The Crown’s case against Leonard Pelletier concluded in Supreme Court in New Westminster last week.
Pelletier, 49, is on trial, charged with five counts of possession of a controlled substance for the purpose of trafficking and one count of obstructing a police officer.
The charges stem from a July 2014 arrest where B.C.’s gang unit shut down a large drug making facility based out of a Langley mansion.
The Combined Forces Special Enforcement Unit seized $400,000 worth of cocaine, meth, heroin, and a large quantity of drug-making paraphernalia from a 10,000-square-foot home in the 4600 block of 236 Street.
On the day police executed the warrant, two men were arrested in connection to the drug house. One was Pelletier and the other was Jason Wallace. Both weren’t charged until 2015.
Wallace has already pleaded guilty to six counts of possession for the purpose of trafficking. He is expected to be sentenced July 6.
Wallace, 27, is behind bars, charged in the killing of high ranking Hells Angel, Robert Green, at a Langley property last year.
Federal Crown counsel Michelle Wiancko spent three days presenting witness testimony from several officers involved with the case, including the exhibits officer who took pictures and bagged evidence from the Langley drug house. Another officer, a fingerprint expert and an expert on drugs and drug trafficking, took the stand.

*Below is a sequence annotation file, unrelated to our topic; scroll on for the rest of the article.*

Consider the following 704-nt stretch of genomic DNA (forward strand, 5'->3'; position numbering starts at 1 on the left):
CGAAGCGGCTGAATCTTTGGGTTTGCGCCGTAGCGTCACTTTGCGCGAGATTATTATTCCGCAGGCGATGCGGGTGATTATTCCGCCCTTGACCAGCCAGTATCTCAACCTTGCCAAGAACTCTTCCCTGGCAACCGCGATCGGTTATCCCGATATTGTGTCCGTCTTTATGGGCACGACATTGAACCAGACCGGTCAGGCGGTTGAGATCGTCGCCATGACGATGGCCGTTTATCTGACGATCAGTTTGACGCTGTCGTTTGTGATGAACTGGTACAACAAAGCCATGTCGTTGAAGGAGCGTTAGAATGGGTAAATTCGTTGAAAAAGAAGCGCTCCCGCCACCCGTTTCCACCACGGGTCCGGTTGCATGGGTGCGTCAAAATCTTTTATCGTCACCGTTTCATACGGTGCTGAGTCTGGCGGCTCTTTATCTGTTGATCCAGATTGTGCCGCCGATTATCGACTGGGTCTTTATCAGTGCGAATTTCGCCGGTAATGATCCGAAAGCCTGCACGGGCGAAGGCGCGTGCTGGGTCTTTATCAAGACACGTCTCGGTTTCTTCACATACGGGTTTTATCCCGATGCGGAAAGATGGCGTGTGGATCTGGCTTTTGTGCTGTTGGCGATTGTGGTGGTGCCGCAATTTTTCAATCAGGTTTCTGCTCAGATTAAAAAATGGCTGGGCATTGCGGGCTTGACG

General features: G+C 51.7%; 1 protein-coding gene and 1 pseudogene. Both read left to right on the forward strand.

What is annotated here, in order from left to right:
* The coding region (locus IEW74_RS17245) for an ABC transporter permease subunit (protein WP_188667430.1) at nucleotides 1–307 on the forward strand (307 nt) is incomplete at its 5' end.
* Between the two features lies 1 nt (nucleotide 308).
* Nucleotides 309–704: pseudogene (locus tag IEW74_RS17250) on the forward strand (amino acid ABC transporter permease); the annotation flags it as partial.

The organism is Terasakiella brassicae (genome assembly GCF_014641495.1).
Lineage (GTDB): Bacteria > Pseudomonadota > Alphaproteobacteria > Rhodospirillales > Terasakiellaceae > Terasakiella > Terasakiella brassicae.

The first officer to testify said in July 2014, at the time of Pelletier’s arrest and the raid on the drug house, he was an investigator with the CFSE unit, targeting drug traffickers associated to gangs.
On July 18, he carried out surveillance on the Langley house on 236 Street.
The corporal was part of the warrant execution on the home a few days later, taking pictures of the interior and collecting evidence.
He described the large suite as containing no furniture.
It was instead filled with drugs and drug making paraphernalia. In the home, 1,980 grams of cocaine, 2,000 grams of meth, 522 grams of heroin and 43,500 grams of cutting agent were found and seized, he said.
Inside the kitchen were mixing and cooking dishes, covered with white powder residue, digital scales, food sealing machines and baggies. In the living room were multiple cellphones, lotto papers and score sheets.
There were also two backpacks with more drugs found inside, one held a brick of cocaine and the other backpack had baggies of cocaine. Forensic experts were able to get a positive forensic hit on one of those baggies, said the officer.
The officer also testified that Pelletier was arrested that day while in a black truck, when another officer seized a set of keys from that truck’s ignition.
The officer testified that he watched that officer try the various keys on the chain to open up the locked door to the drug house. One of the keys from the set seized from the truck Pelletier was arrested in unlocked the suite.
He also testified that a key chain seized from Wallace also unlocked the door to the drug house.
The home, which was divided into apartments, housed a 20-tonne press to make the cocaine bricks. Among the drugs, police seized 44 kg of super buffer, which is used to dilute cocaine so they can “double their profit.”
One of the buffers used was caffeine and another was pig dewormer.
Pelletier’s defense lawyer has asked for three days to present his case and witnesses. Crown and defense are meeting again this week to agree on a schedule for the trial to resume. Judge Blok remarked that it will be difficult to settle on a date to resume because he, too, gets a vacation.